September 3, 2012

1. The book is mainly about Bayesian approach. And many important techniques are missing. This is the biggest problem I think.

2. “Inconsistent difficulty”, too much time spent on simple things and very short time spent on complicated stuff.

3. Lack of techniques demonstration on real world problems.

2. “Inconsistent difficulty”, too much time spent on simple things and very short time spent on complicated stuff.

3. Lack of techniques demonstration on real world problems.

May 26, 2020

An amazing textbook that would never get old.

October 4, 2013

I must say this is a pretty painful read. Some parts seem to go very deep without much purpose, some topics which are pretty wide and important are skipped over in a paragraph. Maybe this book needs to go together with a taught course on the topic. On itself it is just too much.

March 27, 2020

A concepts-oriented textbook about Machine Learning, relatively detailed considering the breadth of topics it covers, and suitable for text-study.

I would not recommend this book as the first to be introduced to Machine Learning, because it tends to go down rabbit holes of technical calculations, which makes things very concrete, but makes it difficult for the reader to keep track of what problem we're solving and to take a step back. I've found MacKay's Information Theory, Inference and Learning Algorithms to be more insightful, and (surprisingly) Manning's Introduction to Information Retrieval to do a better job at motivating and illustrating ML problems and approaches from the ground up.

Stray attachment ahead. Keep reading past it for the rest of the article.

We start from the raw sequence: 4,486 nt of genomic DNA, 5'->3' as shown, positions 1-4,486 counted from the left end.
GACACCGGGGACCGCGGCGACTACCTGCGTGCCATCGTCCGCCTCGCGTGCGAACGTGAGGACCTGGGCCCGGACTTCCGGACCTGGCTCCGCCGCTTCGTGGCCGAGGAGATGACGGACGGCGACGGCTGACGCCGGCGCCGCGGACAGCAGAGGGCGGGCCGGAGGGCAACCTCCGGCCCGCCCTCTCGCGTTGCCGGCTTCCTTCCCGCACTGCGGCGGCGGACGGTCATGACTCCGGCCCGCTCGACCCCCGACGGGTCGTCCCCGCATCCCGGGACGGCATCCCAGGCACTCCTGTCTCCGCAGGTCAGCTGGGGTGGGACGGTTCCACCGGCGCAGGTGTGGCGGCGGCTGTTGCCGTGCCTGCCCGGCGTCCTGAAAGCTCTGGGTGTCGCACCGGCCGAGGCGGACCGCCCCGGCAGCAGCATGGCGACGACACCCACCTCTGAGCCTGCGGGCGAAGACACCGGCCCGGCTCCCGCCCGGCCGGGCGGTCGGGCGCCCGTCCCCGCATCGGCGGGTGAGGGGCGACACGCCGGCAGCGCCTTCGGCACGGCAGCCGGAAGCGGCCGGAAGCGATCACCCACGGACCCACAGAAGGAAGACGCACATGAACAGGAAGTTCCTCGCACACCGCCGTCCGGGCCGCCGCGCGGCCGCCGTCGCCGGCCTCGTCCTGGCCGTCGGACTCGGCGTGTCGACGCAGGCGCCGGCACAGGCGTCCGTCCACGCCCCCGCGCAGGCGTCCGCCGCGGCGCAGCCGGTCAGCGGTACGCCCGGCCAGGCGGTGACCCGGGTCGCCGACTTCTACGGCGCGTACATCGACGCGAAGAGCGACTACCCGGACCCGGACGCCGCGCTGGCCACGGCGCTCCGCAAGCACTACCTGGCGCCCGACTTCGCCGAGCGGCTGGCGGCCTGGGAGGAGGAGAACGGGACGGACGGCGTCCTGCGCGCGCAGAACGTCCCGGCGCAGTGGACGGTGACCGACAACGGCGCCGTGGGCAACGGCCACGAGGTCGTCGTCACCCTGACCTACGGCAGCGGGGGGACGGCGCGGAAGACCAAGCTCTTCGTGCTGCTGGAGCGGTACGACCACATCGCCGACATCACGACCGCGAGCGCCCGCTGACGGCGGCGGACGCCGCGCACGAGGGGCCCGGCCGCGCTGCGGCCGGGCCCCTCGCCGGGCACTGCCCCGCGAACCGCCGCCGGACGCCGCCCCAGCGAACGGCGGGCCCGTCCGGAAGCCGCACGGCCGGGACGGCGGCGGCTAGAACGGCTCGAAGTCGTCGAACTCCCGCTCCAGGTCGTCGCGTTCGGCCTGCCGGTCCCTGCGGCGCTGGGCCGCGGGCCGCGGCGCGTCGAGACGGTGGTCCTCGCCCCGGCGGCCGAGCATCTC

To me, PRML really shines as a resource to go deeper after an introdution, with a technical exposition that is both detailed and general-purpose, and a wealth of exercises for self-study (highly appreciated!). It's especially relevant if you're interested in Bayesian approaches. It fits as a good stepping stone, right after conceptual introductions, and before more specialized material such as Deep Learning or Gaussian Processes for Machine Learning.

One could probably position PRML as the Bayesian counterpart to The Elements of Statistical Learning: Data Mining, Inference, and Prediction.

Some specifics:

1. This is NOT a practical resource on ML, in particular it will not teach or demonstrate any software tool.

2. Contains many exercises, a good deal of them have available corrections, so it's suitable for self-study.

3. Does introduce Neural Networks, but won't go beyond the basic architectures. Does also introduce "classical" ML techniques such as linear models, SVMs, Gaussian Processes, etc.

4. The use of Graphical Models as a modeling tool for a broad range of situations is particularly insightful.

5. It's quite a long read - don't feel like you have to read all of it, it can fruitfally be used as reference material. The introduction chapter on its own is extremely insightful - to read and re-read.